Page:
Have you ever noticed that when you’re anxious, or agitated, or even just preoccupied with your thoughts, you’re likely not breathing as deeply or well as is really advisable?   There’s a reason the age-old guidance for pausing before reacting under stress is “take a breath.”   Strange that an autonomic bodily function can be so readily disrupted by thoughts and feelings—that we can be “in our heads” rather than being fully present in our bodies.

Integration involves body, mind, and spirit, and all three dimensions are vitally interdependent.  Spiritual practices that involve conscious attention to breathing emphasize how calming, energizing, and rejuvenating such a simple focus can be.

I took a tiny, too-creaky-to-call-baby step back into yoga yesterday, and though my limbs were protesting, my being was awakened by the conscious connection of breathing with every movement.   And in facilitating devotional and singing times around our campus today, I’ve been more aware and grateful of how necessary it is for us to breathe, in order to pray, or speak, and certainly in order to sing.  One dear lady joined a circle of singers in a pretty sour mood—but when I invited us all to take a few nice deep breaths, she exhaled loudly, smiled broadly and said, “There—that’s better!”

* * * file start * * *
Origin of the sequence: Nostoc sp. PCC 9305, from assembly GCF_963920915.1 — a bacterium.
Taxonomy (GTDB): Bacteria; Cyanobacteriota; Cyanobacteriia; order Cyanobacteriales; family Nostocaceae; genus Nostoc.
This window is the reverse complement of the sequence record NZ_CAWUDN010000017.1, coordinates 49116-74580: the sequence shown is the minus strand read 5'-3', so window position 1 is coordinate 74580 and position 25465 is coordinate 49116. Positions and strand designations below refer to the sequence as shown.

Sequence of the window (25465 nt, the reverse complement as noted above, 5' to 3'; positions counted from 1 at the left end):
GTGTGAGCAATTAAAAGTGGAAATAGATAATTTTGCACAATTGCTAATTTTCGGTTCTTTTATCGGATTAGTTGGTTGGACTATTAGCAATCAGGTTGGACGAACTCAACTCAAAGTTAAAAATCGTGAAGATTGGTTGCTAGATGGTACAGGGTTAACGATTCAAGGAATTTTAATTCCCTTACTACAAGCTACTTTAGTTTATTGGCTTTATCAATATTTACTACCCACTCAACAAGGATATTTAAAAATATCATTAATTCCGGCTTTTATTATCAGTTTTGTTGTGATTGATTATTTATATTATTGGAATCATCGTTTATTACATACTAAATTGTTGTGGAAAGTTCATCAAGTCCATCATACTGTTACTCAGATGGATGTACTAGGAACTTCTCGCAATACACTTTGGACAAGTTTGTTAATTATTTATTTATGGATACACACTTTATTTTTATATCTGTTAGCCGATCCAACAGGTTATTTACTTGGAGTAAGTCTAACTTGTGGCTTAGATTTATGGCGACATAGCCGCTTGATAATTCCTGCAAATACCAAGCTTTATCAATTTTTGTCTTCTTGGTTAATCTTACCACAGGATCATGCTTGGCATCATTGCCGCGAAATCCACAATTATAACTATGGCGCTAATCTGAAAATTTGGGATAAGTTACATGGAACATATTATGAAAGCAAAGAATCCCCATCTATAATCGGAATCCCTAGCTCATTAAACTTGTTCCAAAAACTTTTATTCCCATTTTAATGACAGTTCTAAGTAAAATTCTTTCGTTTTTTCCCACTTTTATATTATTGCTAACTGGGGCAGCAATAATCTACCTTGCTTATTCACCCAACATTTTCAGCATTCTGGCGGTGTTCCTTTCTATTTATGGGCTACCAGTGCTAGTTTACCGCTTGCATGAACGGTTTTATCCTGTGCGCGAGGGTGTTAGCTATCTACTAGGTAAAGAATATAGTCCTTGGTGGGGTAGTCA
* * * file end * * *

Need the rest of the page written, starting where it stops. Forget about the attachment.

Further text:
The Hebrew word for “Spirit” is the same as the word for “breath”—and from the first stories of the Creator’s breathing life into creatures, we have come to image our very being in terms of that infusion of Spirit energy—mysterious in its origin, as immense as creation, and yet as real and accessible as the breath in our bodies.

Sometimes life can seem so complicated and challenging that we literally forget to breathe fully and well.   Sometimes the connection to “better” can be as simple as remembering to breathe.

I’m grateful for that reminder, today.